Among all the bodily injuries that you should take seriously, brain injuries are paramount. The brain is our body’s control system; if it’s not functioning properly, the body is not either. This is why brain injuries are of such concern, they have the potential to drastically affect a person’s quality of life.
Concussions are one of the most common brain injuries. Millions of Americans suffer concussions every single year. However, despite their prevalence, many are underinformed about these potentially devastating injuries. For example, many do not recognize that not all concussions are the same and their symptoms can vary widely even if doctors classify them similarly. This piece focuses specifically on “mild” concussions—with the caveat that there’s nothing mild about them.
Definition of “Concussion” and Common Symptoms of Mild Concussions
The Centers for Disease Control defines a concussion as “a type of traumatic brain injury—or TBI—caused by a bump, blow, or jolt to the head or by a hit to the body that causes the head and brain to move rapidly back and forth. This sudden movement can cause the brain to bounce around or twist in the skull, creating chemical changes in the brain and sometimes stretching and damaging brain cells.”
Mild concussion symptoms can vary widely. Most sufferers experience a migraine of some severity, many being quite painful and debilitating. They may also experience blurred vision, brain fog, slurred speech, and a sensitivity to light and loud noises.
Causes of Concussions and Who’s Most at Risk
Concussions can have many different causes. But, generally speaking, a concussion is caused by a blow to the head and/or neck area. When reading “blow to the head or neck area,” you may imagine someone getting injured in a collision sport such as football or a boxer being punched in the head. But concussion-causing blows can be much more seemingly benign.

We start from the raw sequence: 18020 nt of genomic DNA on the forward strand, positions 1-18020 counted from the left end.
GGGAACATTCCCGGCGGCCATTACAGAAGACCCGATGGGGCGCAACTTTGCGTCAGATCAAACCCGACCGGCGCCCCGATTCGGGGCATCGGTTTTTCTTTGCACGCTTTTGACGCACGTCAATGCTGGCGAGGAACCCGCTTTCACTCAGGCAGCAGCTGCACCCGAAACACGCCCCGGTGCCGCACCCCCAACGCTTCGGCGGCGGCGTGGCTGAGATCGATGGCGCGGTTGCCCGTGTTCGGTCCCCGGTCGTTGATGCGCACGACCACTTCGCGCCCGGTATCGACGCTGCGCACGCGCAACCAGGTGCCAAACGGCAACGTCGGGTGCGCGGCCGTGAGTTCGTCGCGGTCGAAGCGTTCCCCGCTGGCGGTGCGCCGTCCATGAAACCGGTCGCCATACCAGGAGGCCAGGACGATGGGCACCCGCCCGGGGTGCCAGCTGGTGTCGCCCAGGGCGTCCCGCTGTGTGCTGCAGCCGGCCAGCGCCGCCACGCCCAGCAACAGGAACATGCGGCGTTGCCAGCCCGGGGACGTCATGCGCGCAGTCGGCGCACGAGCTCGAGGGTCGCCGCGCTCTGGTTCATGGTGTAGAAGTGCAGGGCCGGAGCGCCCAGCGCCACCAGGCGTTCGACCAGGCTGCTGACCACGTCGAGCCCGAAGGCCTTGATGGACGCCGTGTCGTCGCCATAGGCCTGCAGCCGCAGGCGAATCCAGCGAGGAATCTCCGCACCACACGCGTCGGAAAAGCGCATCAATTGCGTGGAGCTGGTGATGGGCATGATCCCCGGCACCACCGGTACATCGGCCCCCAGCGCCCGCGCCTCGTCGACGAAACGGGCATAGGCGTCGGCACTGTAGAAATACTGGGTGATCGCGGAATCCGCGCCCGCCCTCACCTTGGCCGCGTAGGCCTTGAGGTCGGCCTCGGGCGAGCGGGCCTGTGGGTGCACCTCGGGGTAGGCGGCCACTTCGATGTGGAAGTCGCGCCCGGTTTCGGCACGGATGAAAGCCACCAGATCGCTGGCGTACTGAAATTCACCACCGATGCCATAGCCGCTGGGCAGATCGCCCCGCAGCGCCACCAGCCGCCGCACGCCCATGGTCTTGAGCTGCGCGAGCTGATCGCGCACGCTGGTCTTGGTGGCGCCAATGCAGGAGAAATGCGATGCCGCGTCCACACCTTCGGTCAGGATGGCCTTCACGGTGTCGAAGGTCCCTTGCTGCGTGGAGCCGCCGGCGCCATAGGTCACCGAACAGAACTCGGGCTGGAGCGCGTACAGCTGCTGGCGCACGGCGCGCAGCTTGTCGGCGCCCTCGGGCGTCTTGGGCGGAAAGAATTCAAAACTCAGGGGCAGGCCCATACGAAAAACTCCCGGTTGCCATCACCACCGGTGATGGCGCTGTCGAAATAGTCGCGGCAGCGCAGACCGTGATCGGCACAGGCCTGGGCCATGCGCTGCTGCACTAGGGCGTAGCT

For instance, car accidents are one of the leading causes of concussions in America. But the concussion-causing blow in a car accident may simply be the jolt that occurs upon colliding with another car can be enough to concuss a healthy adult. Falls are another common cause of concussions, such as may happen if one slips on an icy road leading them to hit their head directly on the ground, or simply causing a violent head movement.
Those most at risk of a concussion include:
- Older people and children ages four and under, due to their risk of falls.
- Adolescents, due to bike accidents and sports-related head injuries.
- Military personnel, due to exposure to explosive devices.
- Anyone involved in a car accident.
- Victims of physical abuse.
- Anyone who has had a previous concussion.
Concussions don’t only happen to people in high-octane activities. They’re common injuries that can occur while a person performs mundane tasks.
When to See a Doctor
It’s always important to be evaluated by a doctor if you experience any blow to the head and are experiencing concussion-like symptoms. Concussions, like other forms of traumatic brain injury, can have severe, long-lasting side effects and may require extensive treatment. A doctor can perform an evaluation and, if necessary, a brain scan to evaluate the extent of the damage.